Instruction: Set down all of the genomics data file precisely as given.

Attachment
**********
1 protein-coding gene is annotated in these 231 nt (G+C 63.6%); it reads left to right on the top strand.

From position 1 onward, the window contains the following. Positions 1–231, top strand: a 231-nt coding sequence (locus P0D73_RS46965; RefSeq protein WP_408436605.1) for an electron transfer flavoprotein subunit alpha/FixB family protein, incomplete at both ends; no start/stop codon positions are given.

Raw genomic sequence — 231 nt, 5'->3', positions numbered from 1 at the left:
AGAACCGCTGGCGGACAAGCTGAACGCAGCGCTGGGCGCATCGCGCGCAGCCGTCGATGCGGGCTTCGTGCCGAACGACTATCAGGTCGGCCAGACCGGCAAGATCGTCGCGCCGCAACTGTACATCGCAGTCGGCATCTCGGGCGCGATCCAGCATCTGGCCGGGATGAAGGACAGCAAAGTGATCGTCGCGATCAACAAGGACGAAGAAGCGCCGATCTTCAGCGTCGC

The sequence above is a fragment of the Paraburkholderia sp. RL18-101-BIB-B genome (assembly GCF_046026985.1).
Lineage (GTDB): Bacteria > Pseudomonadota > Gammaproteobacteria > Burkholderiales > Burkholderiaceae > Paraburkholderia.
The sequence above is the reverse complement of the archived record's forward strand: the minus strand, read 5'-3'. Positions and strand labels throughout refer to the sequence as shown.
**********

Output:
1 protein-coding gene is annotated in these 231 nt (G+C 63.6%); it reads left to right on the top strand.

From position 1 onward, the window contains the following. Positions 1–231, top strand: a 231-nt coding sequence (locus P0D73_RS46965; RefSeq protein WP_408436605.1) for an electron transfer flavoprotein subunit alpha/FixB family protein, incomplete at both ends; no start/stop codon positions are given.

Raw genomic sequence — 231 nt, 5'->3', positions numbered from 1 at the left:
AGAACCGCTGGCGGACAAGCTGAACGCAGCGCTGGGCGCATCGCGCGCAGCCGTCGATGCGGGCTTCGTGCCGAACGACTATCAGGTCGGCCAGACCGGCAAGATCGTCGCGCCGCAACTGTACATCGCAGTCGGCATCTCGGGCGCGATCCAGCATCTGGCCGGGATGAAGGACAGCAAAGTGATCGTCGCGATCAACAAGGACGAAGAAGCGCCGATCTTCAGCGTCGC

The sequence above is a fragment of the Paraburkholderia sp. RL18-101-BIB-B genome (assembly GCF_046026985.1).
Lineage (GTDB): Bacteria > Pseudomonadota > Gammaproteobacteria > Burkholderiales > Burkholderiaceae > Paraburkholderia.
The sequence above is the reverse complement of the archived record's forward strand: the minus strand, read 5'-3'. Positions and strand labels throughout refer to the sequence as shown.